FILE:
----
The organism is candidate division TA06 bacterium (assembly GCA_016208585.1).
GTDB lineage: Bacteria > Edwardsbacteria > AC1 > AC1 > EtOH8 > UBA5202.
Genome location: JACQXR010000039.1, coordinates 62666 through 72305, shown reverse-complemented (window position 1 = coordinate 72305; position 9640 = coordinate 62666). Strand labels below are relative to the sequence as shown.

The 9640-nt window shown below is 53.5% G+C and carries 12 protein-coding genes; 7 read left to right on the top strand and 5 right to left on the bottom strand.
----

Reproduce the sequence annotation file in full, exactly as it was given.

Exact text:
The organism is candidate division TA06 bacterium (assembly GCA_016208585.1).
GTDB lineage: Bacteria > Edwardsbacteria > AC1 > AC1 > EtOH8 > UBA5202.
Genome location: JACQXR010000039.1, coordinates 62666 through 72305, shown reverse-complemented (window position 1 = coordinate 72305; position 9640 = coordinate 62666). Strand labels below are relative to the sequence as shown.

The 9640-nt window shown below is 53.5% G+C and carries 12 protein-coding genes; 7 read left to right on the top strand and 5 right to left on the bottom strand.